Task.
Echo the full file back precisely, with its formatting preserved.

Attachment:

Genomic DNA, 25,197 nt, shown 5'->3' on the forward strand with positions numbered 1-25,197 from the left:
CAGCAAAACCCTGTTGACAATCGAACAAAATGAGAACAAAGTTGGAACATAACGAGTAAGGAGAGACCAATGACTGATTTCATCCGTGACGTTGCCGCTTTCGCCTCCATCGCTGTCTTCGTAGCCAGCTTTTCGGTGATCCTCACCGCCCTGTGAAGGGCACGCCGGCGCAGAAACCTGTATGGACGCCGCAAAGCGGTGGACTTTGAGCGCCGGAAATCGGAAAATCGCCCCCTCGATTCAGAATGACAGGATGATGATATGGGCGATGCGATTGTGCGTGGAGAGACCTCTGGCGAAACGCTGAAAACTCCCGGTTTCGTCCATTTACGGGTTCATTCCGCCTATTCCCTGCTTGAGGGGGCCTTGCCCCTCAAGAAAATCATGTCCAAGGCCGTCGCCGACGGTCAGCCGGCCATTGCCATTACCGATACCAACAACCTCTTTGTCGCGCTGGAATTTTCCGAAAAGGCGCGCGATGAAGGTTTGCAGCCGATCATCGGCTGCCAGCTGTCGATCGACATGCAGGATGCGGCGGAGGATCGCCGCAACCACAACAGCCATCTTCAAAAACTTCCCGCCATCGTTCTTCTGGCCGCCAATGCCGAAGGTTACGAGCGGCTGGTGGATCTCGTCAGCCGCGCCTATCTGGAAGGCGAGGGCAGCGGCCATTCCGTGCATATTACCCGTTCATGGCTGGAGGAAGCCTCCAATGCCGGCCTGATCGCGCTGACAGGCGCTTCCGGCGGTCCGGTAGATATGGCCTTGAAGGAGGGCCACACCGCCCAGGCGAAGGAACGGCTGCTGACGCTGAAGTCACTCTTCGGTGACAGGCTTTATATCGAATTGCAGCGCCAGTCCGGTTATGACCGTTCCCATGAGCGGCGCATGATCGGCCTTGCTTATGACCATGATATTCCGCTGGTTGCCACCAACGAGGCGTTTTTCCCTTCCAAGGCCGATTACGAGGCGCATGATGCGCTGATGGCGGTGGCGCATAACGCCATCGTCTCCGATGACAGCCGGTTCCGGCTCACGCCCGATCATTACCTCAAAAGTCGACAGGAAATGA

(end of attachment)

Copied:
Genomic DNA, 25,197 nt, shown 5'->3' on the forward strand with positions numbered 1-25,197 from the left:
CAGCAAAACCCTGTTGACAATCGAACAAAATGAGAACAAAGTTGGAACATAACGAGTAAGGAGAGACCAATGACTGATTTCATCCGTGACGTTGCCGCTTTCGCCTCCATCGCTGTCTTCGTAGCCAGCTTTTCGGTGATCCTCACCGCCCTGTGAAGGGCACGCCGGCGCAGAAACCTGTATGGACGCCGCAAAGCGGTGGACTTTGAGCGCCGGAAATCGGAAAATCGCCCCCTCGATTCAGAATGACAGGATGATGATATGGGCGATGCGATTGTGCGTGGAGAGACCTCTGGCGAAACGCTGAAAACTCCCGGTTTCGTCCATTTACGGGTTCATTCCGCCTATTCCCTGCTTGAGGGGGCCTTGCCCCTCAAGAAAATCATGTCCAAGGCCGTCGCCGACGGTCAGCCGGCCATTGCCATTACCGATACCAACAACCTCTTTGTCGCGCTGGAATTTTCCGAAAAGGCGCGCGATGAAGGTTTGCAGCCGATCATCGGCTGCCAGCTGTCGATCGACATGCAGGATGCGGCGGAGGATCGCCGCAACCACAACAGCCATCTTCAAAAACTTCCCGCCATCGTTCTTCTGGCCGCCAATGCCGAAGGTTACGAGCGGCTGGTGGATCTCGTCAGCCGCGCCTATCTGGAAGGCGAGGGCAGCGGCCATTCCGTGCATATTACCCGTTCATGGCTGGAGGAAGCCTCCAATGCCGGCCTGATCGCGCTGACAGGCGCTTCCGGCGGTCCGGTAGATATGGCCTTGAAGGAGGGCCACACCGCCCAGGCGAAGGAACGGCTGCTGACGCTGAAGTCACTCTTCGGTGACAGGCTTTATATCGAATTGCAGCGCCAGTCCGGTTATGACCGTTCCCATGAGCGGCGCATGATCGGCCTTGCTTATGACCATGATATTCCGCTGGTTGCCACCAACGAGGCGTTTTTCCCTTCCAAGGCCGATTACGAGGCGCATGATGCGCTGATGGCGGTGGCGCATAACGCCATCGTCTCCGATGACAGCCGGTTCCGGCTCACGCCCGATCATTACCTCAAAAGTCGACAGGAAATGA